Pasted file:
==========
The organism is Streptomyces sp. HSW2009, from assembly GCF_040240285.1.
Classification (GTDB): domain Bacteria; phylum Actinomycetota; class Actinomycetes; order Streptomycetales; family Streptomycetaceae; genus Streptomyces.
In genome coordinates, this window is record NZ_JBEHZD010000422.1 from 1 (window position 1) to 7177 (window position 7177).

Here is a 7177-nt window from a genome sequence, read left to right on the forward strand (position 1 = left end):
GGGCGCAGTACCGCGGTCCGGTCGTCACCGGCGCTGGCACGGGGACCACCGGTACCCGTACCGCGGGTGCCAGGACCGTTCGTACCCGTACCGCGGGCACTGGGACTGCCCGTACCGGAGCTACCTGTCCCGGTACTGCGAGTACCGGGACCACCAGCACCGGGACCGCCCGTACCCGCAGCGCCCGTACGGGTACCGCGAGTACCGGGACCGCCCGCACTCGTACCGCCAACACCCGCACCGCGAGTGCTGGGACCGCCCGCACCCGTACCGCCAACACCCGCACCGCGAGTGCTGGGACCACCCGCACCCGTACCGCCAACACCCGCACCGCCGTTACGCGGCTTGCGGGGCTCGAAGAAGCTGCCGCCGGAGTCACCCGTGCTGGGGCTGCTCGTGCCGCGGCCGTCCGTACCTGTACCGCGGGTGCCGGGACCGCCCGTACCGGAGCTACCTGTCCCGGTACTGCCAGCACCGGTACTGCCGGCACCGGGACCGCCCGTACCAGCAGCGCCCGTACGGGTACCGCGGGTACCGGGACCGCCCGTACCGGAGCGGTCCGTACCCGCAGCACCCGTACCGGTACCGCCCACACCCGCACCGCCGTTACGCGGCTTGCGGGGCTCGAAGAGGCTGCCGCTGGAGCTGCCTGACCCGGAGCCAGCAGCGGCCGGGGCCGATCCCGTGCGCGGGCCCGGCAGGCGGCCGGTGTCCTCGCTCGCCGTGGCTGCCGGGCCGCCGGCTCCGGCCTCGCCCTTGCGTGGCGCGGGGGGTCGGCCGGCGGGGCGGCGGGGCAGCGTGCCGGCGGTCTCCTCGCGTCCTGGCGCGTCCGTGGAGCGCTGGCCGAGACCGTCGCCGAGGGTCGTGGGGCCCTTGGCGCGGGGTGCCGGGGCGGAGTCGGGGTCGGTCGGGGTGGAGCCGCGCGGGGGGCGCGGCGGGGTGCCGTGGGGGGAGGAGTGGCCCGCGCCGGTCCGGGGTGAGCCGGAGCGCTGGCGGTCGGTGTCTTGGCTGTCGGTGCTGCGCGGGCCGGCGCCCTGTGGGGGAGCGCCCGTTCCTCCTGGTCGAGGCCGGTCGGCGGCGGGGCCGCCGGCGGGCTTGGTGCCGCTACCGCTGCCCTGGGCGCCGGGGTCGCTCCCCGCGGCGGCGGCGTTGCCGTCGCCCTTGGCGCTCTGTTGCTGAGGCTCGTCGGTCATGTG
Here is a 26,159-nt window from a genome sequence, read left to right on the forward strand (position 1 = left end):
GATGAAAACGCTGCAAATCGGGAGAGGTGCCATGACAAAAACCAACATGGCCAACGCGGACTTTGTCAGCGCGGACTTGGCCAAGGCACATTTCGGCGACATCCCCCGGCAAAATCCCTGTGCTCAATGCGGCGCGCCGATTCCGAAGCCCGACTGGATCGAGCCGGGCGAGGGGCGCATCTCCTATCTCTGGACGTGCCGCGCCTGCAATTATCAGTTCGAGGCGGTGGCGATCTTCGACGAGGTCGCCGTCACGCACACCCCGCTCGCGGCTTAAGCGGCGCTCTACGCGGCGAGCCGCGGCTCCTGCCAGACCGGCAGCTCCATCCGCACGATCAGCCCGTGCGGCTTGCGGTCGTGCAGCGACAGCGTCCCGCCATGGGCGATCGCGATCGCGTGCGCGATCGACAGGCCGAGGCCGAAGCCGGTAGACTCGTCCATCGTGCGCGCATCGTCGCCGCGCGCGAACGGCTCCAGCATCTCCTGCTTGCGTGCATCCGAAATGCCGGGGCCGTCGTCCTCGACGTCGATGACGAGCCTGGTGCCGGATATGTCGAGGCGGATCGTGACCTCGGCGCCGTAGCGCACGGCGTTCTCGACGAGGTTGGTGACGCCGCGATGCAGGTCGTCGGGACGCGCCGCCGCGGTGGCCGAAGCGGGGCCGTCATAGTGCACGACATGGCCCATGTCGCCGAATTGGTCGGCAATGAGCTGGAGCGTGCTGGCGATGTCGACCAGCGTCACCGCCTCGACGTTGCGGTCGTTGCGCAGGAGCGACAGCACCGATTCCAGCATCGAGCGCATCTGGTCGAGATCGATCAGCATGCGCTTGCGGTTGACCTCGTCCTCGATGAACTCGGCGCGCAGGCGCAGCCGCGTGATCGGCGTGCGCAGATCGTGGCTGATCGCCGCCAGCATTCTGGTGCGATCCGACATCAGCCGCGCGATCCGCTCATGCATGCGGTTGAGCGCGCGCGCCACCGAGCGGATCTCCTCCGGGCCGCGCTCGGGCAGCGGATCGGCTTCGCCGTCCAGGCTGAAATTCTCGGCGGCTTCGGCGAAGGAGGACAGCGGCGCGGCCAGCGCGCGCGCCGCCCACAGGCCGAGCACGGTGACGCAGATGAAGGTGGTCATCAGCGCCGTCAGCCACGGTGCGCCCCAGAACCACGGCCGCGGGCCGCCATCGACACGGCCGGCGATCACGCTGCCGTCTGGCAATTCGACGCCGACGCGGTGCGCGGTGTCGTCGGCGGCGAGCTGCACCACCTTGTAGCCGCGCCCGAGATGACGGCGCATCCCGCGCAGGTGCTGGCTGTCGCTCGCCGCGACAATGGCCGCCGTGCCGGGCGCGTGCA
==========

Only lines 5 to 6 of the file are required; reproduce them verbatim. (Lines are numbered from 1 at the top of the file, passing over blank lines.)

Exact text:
GGGCGCAGTACCGCGGTCCGGTCGTCACCGGCGCTGGCACGGGGACCACCGGTACCCGTACCGCGGGTGCCAGGACCGTTCGTACCCGTACCGCGGGCACTGGGACTGCCCGTACCGGAGCTACCTGTCCCGGTACTGCGAGTACCGGGACCACCAGCACCGGGACCGCCCGTACCCGCAGCGCCCGTACGGGTACCGCGAGTACCGGGACCGCCCGCACTCGTACCGCCAACACCCGCACCGCGAGTGCTGGGACCGCCCGCACCCGTACCGCCAACACCCGCACCGCGAGTGCTGGGACCACCCGCACCCGTACCGCCAACACCCGCACCGCCGTTACGCGGCTTGCGGGGCTCGAAGAAGCTGCCGCCGGAGTCACCCGTGCTGGGGCTGCTCGTGCCGCGGCCGTCCGTACCTGTACCGCGGGTGCCGGGACCGCCCGTACCGGAGCTACCTGTCCCGGTACTGCCAGCACCGGTACTGCCGGCACCGGGACCGCCCGTACCAGCAGCGCCCGTACGGGTACCGCGGGTACCGGGACCGCCCGTACCGGAGCGGTCCGTACCCGCAGCACCCGTACCGGTACCGCCCACACCCGCACCGCCGTTACGCGGCTTGCGGGGCTCGAAGAGGCTGCCGCTGGAGCTGCCTGACCCGGAGCCAGCAGCGGCCGGGGCCGATCCCGTGCGCGGGCCCGGCAGGCGGCCGGTGTCCTCGCTCGCCGTGGCTGCCGGGCCGCCGGCTCCGGCCTCGCCCTTGCGTGGCGCGGGGGGTCGGCCGGCGGGGCGGCGGGGCAGCGTGCCGGCGGTCTCCTCGCGTCCTGGCGCGTCCGTGGAGCGCTGGCCGAGACCGTCGCCGAGGGTCGTGGGGCCCTTGGCGCGGGGTGCCGGGGCGGAGTCGGGGTCGGTCGGGGTGGAGCCGCGCGGGGGGCGCGGCGGGGTGCCGTGGGGGGAGGAGTGGCCCGCGCCGGTCCGGGGTGAGCCGGAGCGCTGGCGGTCGGTGTCTTGGCTGTCGGTGCTGCGCGGGCCGGCGCCCTGTGGGGGAGCGCCCGTTCCTCCTGGTCGAGGCCGGTCGGCGGCGGGGCCGCCGGCGGGCTTGGTGCCGCTACCGCTGCCCTGGGCGCCGGGGTCGCTCCCCGCGGCGGCGGCGTTGCCGTCGCCCTTGGCGCTCTGTTGCTGAGGCTCGTCGGTCATGTG
Here is a 26,159-nt window from a genome sequence, read left to right on the forward strand (position 1 = left end):